We wouldn't want them to think we were doing anything immoral.
What time are we going to leave tomorrow?
"Dad," Jonathan said, "When we get the new baby, where will we put him when we ride in the car?"
"Maybe we could get a van," Carmen suggested.
We have some cold days, but mostly it is warm.
We must get up early tomorrow and make plans for the party.
Sometimes we make our presents for each other - those are the best ones.
"I'm sure we are in no danger," said Dorothy, in a sober voice.
But if you will come with me to one of our folk gardens I will show you the way we grow in the Land of the Mangaboos.
There were no stairs in their houses, because they did not need them, but on a level surface they generally walked just as we do.
If we keep cool and moist, and meet with no accidents, we often live for five years.
"This is one of the most unpleasant things about our vegetable lives," continued the Prince, with a sigh, "that while we are in our full prime we must give way to another, and be covered up in the ground to sprout and grow and give birth to other people."
We wouldn't grow under ground, I'm sure.
"Oh, Eureka! perhaps we can find you some milk-weeds to eat," said the boy.
Why should we bother?
"Yes, why should we?" said Mr. Speed.
Now we know it.
"Come, Edward, we must hurry," said the sister.
We must not be late.
At last James Hogg said, "It's of no use; all we can do is to go home and tell the master that we have lost his whole flock."
They answered, "We cannot tell you, O King; for none of our histories go back so far."
Just as ancient cultures used creation myths to explain their beginnings, we have stories of the "American Experience" that we tell again and again until they acquire mythic status.
And this man was saying we were going to the moon in a rocket ship made of metals we hadn't even invented.
That mindset—"Why don't we decide what kind of world we want to live in and then make it?"—permeated our collective consciousness for a long time.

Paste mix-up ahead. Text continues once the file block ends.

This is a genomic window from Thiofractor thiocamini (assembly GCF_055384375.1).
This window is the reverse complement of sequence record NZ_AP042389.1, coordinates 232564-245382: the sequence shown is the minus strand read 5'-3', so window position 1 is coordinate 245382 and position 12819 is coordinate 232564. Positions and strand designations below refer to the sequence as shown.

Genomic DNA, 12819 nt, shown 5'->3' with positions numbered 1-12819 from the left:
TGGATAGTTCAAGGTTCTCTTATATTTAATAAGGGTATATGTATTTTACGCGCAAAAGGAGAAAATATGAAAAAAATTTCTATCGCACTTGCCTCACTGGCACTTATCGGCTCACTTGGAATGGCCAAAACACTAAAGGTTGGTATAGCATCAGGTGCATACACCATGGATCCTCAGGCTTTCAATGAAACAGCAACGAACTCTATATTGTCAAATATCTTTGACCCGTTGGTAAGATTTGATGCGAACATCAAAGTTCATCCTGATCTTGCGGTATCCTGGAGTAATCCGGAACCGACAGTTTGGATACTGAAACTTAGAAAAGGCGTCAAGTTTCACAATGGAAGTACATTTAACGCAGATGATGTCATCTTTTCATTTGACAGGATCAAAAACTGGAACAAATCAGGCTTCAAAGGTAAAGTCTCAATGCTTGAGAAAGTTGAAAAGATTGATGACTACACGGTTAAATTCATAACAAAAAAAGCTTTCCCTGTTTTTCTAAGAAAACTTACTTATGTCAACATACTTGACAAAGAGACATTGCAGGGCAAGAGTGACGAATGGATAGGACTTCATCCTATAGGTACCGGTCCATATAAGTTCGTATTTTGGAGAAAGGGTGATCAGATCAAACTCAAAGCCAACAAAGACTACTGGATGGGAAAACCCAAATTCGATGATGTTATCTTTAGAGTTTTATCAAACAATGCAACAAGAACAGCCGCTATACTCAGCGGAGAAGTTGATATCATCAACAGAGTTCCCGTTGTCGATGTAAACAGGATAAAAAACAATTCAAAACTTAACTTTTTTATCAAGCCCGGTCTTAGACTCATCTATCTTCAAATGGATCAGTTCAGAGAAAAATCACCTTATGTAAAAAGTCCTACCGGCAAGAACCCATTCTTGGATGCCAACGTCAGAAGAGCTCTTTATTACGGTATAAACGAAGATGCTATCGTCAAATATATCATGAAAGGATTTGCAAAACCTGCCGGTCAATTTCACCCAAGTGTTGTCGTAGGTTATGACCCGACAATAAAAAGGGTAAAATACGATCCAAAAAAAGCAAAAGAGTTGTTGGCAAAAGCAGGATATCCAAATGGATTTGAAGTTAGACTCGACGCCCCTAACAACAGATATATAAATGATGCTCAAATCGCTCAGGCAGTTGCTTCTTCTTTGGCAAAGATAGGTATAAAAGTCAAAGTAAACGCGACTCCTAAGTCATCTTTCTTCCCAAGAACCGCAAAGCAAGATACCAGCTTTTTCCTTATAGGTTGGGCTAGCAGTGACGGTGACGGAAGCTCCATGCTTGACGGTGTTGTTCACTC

I am not saying we live in a utopia.
We have, in fact, envisioned a better world and have made it happen.
Why should we expect that to change?
I see how human ingenuity and new technologies have eliminated previously insoluble problems once we stand back and let free markets do what they do best: direct the allocation of capital to find a solution.
If we have once seen, "the day is ours, and what the day has shown."
Inspired, perhaps, by Master Gobbler's success, we carried off to the woodpile a cake which the cook had just frosted, and ate every bit of it.
When we were fortunate enough to find a nest I never allowed her to carry the eggs home, making her understand by emphatic signs that she might fall and break them.
We were busy cutting out paper dolls; but we soon wearied of this amusement, and after cutting up our shoestrings and clipping all the leaves off the honeysuckle that were within reach, I turned my attention to Martha's corkscrews.
When I was about five years old we moved from the little vine-covered house to a large new one.
We lived a long way from any school for the blind or the deaf, and it seemed unlikely that any one would come to such an out-of-the-way place as Tuscumbia to teach a child who was both deaf and blind.
When we arrived in Baltimore, Dr. Chisholm received us kindly: but he could do nothing.
We commonly do not remember that it is, after all, always the first person that is speaking.
When we consider what, to use the words of the catechism, is the chief end of man, and what are the true necessaries and means of life, it appears as if men had deliberately chosen the common mode of living because they preferred it to any other.
Hippocrates has even left directions how we should cut our nails; that is, even with the ends of the fingers, neither shorter nor longer.
But man's capacities have never been measured; nor are we to judge of what he can do by any precedents, so little has been tried.
We might try our lives by a thousand simple tests; as, for instance, that the same sun which ripens my beans illumines at once a system of earths like ours.
We should live in all the ages of the world in an hour; ay, in all the worlds of the ages.
I think that we may safely trust a good deal more than we do.
They have decided that Buonaparte has burnt his boats, and I believe that we are ready to burn ours.
We alone must avenge the blood of the just one....
Whom, I ask you, can we rely on?...
Presently he added: That's what we fathers have to put up with....
"We will talk of it later," said Anna Pavlovna with a smile.
"Papa, we shall be late," said Princess Helene, turning her beautiful head and looking over her classically molded shoulder as she stood waiting by the door.
"Papa," said his beautiful daughter in the same tone as before, "we shall be late."